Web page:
By 1664, the Dutch were thrown out of New Amsterdam and the defeated city was renamed New York, part of a larger British colony named for the Duke of York.  Boston, for its part, became the premier British bastion, capital of the Dominion of New England, and a place many believed chosen by God (the storied ‘City Upon a Hill’) as a shining beacon of humanity. Boston was right to have an attitude. Even as New York and Boston became competing ports in the British era, the Massachusetts city always had the edge.

America has benefited from Boston pride. The opening salvos of American independence were born from clashes between Boston citizens and British soldiers, rebellion in the form of bloody clashes (the Boston Massacre) and economic unrest (the Boston Tea Party). As colonists rose up against British oppression during the Revolutionary War, they could look to the Boston battle at Bunker Hill as an example of victory and perseverance.

Bostonians celebrated Evacuation Day on March 17 because the British were booted from there in 1776 and never returned. New Yorkers celebrated the same holiday on November 25 because the British kept that city for most of the war and weren’t expelled from it until 1783.

Both cities struggled for economic footing after the war. Both had sophisticated ports and bustling harbors ready to send and receive shipping vessels, manufacturing plants rivaling anything overseas, and a growing class of wealthy old-family elites. In Boston, they were the Brahmins and went to Harvard. In New York, they were Knickerbockers and turned to Yale or Princeton. (Columbia was not quite in their league yet.)

Below: Boston in 1873

But only one city had access to a river inland, a point made explicit with the opening of the Erie Canal in 1825. Suddenly, New York became a gateway into the expanding American west. Not only would New York traders and merchants grow rich and form a nouveau upper-crust (thriving in the wake of men like John Jacob Astor), the canal would siphon away much of Boston’s livelihood, one ship at a time.

Bostonians were not pleased. The founder of Boston’s first daily newspaper saw a diversion of goods to New York as ‘evil‘ and recommended the city jump on a newfangled transportation idea just debuting in England — the steam-powered railroad. Within a few years, train tracks stretched down the old Boston Post Road (almost, but not quite, to New York) in an effort to connect Boston to the waters of the Hudson River. Or as author Eric Jaffe observes: “…the goal of everyone involved in Boston’s railroad system at the time was clear: to move Manhattan toward the [Massachusetts] Bay along the highways of the future.”

The two cities remained locked in quiet, but stiff, competition throughout the 19th century, not only in industry and trade, but in intelligentsia, literature, politics and social ‘quality’. The dynamics of both cities changed with the immigration boom that began in the late 1840s. Soon, one fifth of the populations of both cities would be Irish. The culture of Boston was greatly affected, perhaps more that any American city, by these new Irish arrivals, but it was New York that felt the most weight. By 1860, with New York as the biggest city in America, even the city of Brooklyn had a greater population than Boston.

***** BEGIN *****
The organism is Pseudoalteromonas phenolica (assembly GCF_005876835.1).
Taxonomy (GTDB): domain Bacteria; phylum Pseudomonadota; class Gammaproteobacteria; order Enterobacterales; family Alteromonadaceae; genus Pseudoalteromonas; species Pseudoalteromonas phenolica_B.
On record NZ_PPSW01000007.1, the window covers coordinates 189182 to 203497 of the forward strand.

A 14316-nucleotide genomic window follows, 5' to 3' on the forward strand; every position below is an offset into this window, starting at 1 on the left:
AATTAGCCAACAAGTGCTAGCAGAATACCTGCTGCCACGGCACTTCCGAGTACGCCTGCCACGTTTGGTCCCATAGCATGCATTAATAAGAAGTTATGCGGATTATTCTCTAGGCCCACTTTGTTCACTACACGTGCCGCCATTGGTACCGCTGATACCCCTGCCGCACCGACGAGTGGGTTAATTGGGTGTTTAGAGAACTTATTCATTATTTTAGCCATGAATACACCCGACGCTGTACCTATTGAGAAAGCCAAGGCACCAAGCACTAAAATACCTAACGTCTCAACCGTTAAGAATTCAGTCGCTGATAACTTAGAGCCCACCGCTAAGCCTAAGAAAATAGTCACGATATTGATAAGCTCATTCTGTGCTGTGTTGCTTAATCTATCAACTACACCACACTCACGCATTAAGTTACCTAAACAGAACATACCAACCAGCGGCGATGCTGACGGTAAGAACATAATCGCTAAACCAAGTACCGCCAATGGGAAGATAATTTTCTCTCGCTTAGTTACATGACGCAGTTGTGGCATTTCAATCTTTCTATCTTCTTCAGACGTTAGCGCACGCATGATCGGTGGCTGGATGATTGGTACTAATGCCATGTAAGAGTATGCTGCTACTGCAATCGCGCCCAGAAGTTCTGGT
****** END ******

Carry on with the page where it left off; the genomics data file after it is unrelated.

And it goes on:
Bostonians had their legendary, steely pride for their city — in many ways, America’s first, greatest city — but New York was a powerful, untouchable metropolis by the time of the Gilded Age. Despite its grime and squalor, despite its sinful and corrupt reputation (or perhaps because of it), New York had bested Boston to become the biggest, richest, most powerful city in America by the time of the Civil War.

Below: New York City in 1873 (from George Schlegel lithograph)

And so it was that, in the late 19th century, an apparatus arose for which the undercurrent of rivalry between the cities could take a more explicit, more robust form — sports.

Universities already organized sports teams — with accompanying rivalries of their own — and now, in the post-war era, professional teams began sprouting up in a wide variety of games. The first sports leagues formed in the Northeast, thus it was natural that teams from Northern and Rust Belt cities would often clash.

The first organized baseball league principally concerned New York and Brooklyn teams. (Don’t even get me started on the New York/Brooklyn rivalry!) Teams wouldn’t truly take on defined regional characters until the formation of the National League in 1876, which included the Boston Red Stockings, a precursor of the Sox, among its original teams.

The two baseball franchises that would cement the Boston-New York conflict were born in the 20th century. The Boston team came first, in 1901, with the inauguration of the American League, but were not referred to by their distinctive bold-colored foot coverings until 1908. In 1904, the Boston team was declared champion of the American League. However, National League teams looked down upon the ‘inferiority’ of the younger American League teams, and thus, what might have been the first World Series — between the Boston Red Sox and National League victors the New York Giants — never occurred.

The Giants were considered New York’s principal baseball franchise and even spawned a successful soccer team. (They frequently played a soccer spinoff of the Boston Beaneaters.) By this time, another New York team limped into the city in 1903 — the Highlanders, who later changed their name to the New York Yankees.